For PC, the easiest way to get to Device Manager is by right-clicking on the Start menu, then selecting Device Manager from the list that pops up. This lists everything installed on your computer, and you want to scroll way down til you see Universal Serial Bus Controllers. Expand that list by clicking on it, then look for USB Host Controller. There may be several types in the list, but all will say those three words.
If you don’t see those three words, that’s possibly a problem. Right-click on the list, then select Scan for hardware changes. That’ll check your computer, find your errant USB controller, and install it if possible.
If it didn’t work, try reinstalling the USB Host Controllers. Right-click on each of them in the list, select Uninstall, and reboot your computer once you’ve finished uninstalling all of them.
That reboot should reinstall all of the USB Host Controllers, which can fix problems with your USB ports. Remember that if your mouse and keyboard are connected via USB, they might stop working while you’re uninstalling the host controllers.
Check the power settings
Windows settings might be making your USB devices go to sleep, overriding the settings of your USB controllers. This is usually the case on laptops, where Windows sets power settings to save battery life, but can also be an issue on desktops where Windows has incorrectly set defaults for power.
Here’s how to turn off USB Selective Suspend
Click on the Start menu and type “Control Panel“
Click on Control Panel from the list that appears
Go to Hardware and Sound > Power Options
Click on Change plan settings next to the selected power plan, then on Change advanced power settings on the next screen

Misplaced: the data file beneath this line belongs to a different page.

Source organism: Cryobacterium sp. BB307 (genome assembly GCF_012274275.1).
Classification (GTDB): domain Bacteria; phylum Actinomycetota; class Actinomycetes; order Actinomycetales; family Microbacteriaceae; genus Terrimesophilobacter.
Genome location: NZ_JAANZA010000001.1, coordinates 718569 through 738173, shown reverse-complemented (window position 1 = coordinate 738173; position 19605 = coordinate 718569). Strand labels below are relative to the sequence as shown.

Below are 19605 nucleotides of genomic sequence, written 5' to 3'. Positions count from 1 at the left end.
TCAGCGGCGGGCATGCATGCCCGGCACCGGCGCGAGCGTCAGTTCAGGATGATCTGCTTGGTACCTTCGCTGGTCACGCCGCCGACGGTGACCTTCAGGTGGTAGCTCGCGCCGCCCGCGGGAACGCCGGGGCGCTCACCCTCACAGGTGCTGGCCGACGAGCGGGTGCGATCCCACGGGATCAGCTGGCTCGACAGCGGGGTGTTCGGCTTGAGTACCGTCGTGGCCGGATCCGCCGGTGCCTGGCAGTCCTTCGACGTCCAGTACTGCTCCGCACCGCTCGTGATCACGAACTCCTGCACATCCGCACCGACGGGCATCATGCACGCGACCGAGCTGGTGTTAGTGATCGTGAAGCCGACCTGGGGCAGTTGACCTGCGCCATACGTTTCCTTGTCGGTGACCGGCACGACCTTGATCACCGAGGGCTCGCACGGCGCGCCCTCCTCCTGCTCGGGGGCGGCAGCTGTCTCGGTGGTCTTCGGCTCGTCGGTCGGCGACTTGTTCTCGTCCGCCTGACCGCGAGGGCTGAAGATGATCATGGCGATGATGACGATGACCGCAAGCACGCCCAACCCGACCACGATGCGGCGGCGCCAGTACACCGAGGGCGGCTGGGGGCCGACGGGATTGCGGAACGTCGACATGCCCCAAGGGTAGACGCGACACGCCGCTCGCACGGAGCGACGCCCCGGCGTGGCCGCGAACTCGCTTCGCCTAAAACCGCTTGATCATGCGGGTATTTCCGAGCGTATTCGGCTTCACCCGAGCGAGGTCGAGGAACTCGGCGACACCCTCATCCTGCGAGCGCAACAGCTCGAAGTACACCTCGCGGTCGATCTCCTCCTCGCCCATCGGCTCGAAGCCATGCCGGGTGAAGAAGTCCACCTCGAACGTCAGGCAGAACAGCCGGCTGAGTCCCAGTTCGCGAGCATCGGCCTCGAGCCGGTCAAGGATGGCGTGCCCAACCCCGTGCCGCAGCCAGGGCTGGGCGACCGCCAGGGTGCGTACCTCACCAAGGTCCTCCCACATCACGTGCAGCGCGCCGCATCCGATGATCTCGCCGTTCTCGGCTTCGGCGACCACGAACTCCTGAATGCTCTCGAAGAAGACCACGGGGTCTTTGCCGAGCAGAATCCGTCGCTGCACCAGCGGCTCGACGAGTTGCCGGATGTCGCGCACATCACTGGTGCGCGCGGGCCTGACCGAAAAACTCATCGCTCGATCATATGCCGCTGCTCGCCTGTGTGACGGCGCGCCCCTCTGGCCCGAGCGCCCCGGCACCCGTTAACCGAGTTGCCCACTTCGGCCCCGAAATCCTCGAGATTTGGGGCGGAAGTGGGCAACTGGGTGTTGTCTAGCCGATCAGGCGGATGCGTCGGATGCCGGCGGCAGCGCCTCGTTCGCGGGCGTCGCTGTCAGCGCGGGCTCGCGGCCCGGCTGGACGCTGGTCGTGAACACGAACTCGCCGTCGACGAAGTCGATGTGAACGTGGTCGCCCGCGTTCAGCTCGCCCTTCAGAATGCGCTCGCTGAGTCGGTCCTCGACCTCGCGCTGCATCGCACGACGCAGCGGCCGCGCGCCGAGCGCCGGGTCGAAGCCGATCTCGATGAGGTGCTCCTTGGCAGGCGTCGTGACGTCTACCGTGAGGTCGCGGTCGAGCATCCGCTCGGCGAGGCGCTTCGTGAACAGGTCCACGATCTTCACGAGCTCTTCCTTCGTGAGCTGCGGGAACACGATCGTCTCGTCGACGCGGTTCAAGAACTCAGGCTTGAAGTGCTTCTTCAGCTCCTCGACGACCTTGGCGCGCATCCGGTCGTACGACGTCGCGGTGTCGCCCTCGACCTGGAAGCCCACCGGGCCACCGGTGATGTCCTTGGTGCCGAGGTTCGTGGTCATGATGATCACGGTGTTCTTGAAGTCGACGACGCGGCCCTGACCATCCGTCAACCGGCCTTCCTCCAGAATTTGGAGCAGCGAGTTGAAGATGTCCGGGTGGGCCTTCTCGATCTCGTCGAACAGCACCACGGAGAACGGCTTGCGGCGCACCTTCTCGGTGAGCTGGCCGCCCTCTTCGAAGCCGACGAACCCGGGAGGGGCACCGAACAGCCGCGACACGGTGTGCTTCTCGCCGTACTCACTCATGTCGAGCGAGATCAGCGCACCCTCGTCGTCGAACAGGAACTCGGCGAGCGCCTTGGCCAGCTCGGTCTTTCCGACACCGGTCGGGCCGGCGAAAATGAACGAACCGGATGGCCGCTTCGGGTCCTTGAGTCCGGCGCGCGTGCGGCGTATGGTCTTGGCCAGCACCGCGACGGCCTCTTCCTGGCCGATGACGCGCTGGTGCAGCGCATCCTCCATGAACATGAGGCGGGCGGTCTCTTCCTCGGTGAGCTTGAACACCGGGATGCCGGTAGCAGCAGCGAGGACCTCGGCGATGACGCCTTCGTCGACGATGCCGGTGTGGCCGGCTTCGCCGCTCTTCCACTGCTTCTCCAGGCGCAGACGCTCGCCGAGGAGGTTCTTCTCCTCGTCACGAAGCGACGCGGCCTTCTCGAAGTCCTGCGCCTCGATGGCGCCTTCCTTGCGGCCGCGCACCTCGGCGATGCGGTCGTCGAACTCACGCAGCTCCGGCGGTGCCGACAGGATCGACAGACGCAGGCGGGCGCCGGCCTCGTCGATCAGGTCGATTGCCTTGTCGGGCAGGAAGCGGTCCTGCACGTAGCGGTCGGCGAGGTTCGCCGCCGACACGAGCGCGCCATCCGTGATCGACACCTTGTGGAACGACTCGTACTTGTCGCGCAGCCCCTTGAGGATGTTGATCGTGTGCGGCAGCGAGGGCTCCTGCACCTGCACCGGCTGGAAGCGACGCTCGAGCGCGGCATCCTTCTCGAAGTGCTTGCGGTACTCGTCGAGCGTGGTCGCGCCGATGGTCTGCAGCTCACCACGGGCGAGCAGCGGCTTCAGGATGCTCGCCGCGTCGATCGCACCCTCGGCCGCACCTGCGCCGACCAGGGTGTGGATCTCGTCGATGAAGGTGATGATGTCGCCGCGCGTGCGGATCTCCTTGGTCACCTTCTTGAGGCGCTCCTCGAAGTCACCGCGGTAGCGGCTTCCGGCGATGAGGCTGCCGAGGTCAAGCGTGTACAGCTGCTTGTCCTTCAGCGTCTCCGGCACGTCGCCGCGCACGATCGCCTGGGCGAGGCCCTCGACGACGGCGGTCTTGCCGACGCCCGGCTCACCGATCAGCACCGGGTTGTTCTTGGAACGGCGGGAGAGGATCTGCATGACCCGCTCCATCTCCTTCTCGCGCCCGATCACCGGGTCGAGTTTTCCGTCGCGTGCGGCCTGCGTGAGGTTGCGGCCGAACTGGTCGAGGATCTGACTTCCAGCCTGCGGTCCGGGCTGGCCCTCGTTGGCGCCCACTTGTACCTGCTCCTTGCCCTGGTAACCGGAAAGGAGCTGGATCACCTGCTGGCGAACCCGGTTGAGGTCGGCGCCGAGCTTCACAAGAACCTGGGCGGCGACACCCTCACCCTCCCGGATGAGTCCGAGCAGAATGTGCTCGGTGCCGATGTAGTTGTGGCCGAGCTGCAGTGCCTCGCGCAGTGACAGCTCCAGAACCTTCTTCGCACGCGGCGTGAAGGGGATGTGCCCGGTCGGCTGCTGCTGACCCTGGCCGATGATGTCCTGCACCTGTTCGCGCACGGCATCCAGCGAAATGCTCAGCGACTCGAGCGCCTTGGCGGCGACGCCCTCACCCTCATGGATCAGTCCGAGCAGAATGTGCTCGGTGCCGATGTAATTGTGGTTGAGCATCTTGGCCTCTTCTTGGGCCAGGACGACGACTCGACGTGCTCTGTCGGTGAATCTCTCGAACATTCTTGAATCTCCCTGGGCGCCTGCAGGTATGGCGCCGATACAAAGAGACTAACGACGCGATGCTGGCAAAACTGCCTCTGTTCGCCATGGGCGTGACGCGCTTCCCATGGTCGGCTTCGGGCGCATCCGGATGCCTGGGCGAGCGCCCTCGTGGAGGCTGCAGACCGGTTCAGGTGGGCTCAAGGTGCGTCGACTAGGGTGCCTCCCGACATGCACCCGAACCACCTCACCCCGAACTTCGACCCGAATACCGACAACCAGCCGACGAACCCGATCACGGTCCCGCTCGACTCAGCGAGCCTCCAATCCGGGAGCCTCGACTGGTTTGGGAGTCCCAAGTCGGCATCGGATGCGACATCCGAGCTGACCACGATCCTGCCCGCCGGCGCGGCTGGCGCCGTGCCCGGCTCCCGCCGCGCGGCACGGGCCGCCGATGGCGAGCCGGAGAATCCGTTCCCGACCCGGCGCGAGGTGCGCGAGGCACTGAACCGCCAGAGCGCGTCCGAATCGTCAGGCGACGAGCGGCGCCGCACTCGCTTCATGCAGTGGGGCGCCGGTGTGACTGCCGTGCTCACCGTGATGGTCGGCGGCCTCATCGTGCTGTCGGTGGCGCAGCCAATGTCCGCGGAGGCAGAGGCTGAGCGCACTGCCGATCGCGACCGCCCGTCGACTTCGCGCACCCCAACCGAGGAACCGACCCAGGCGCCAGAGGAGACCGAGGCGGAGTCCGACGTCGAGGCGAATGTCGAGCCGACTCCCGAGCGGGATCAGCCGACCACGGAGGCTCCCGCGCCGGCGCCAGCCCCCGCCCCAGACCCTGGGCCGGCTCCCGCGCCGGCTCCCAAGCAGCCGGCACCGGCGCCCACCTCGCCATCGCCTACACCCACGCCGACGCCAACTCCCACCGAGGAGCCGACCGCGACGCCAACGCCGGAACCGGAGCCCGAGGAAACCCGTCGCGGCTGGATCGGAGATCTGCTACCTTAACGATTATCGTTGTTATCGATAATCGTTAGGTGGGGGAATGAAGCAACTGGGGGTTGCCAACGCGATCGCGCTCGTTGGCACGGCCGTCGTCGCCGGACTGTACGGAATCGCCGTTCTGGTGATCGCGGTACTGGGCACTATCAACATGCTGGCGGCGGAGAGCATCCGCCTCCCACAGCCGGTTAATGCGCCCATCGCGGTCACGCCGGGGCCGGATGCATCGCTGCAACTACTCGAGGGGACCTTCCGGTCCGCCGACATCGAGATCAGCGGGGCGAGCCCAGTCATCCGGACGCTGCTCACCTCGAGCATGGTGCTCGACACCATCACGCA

Look for USB Settings in the list, double-click to expand it, and select USB selective suspend setting
Turn the setting to Disabled in the drop-down menu
Click Apply, then confirm with OK
Reboot your PC to make sure the change is applied
If you had USB ports that weren’t detecting devices that were plugged in, they should be showing up now.
If you’re a Mac owner
The first thing to check is if all of your USB ports have stopped working, or if it’s just that one. See, it’s very unlikely that all of your ports would fail at once, so it’s probably a software fix. Osxdaily has you covered, if so, with a couple of simple tasks to get your ports working again.
If you have a MacBook, MacBook Pro, or MacBook Air, you can try this method:
- Shut down your MacBook and make sure your power cable is connected
- With the MacBook off, hold Shift+Control+Option+Power at the same time
- Once the light on your power adapter starts blinking or changing colors, the reset is complete
- Boot up your MacBook and see if the USB port is working again
If that doesn’t work, it could be that the specific USB device doesn’t work on Mac, or you might need to contact Apple Support to get some expert help.
If none of these steps worked, it might be time to get a professional involved
Now you know that even if your USB port seems to have stopped working, you’ve got options to try and fix it without having to send your computer off to the manufacturer. If you see physical damage and don’t feel like attempting the repair yourself, you can also take it to local electronics repair shops, where it’s a fairly routine repair for seasoned professionals.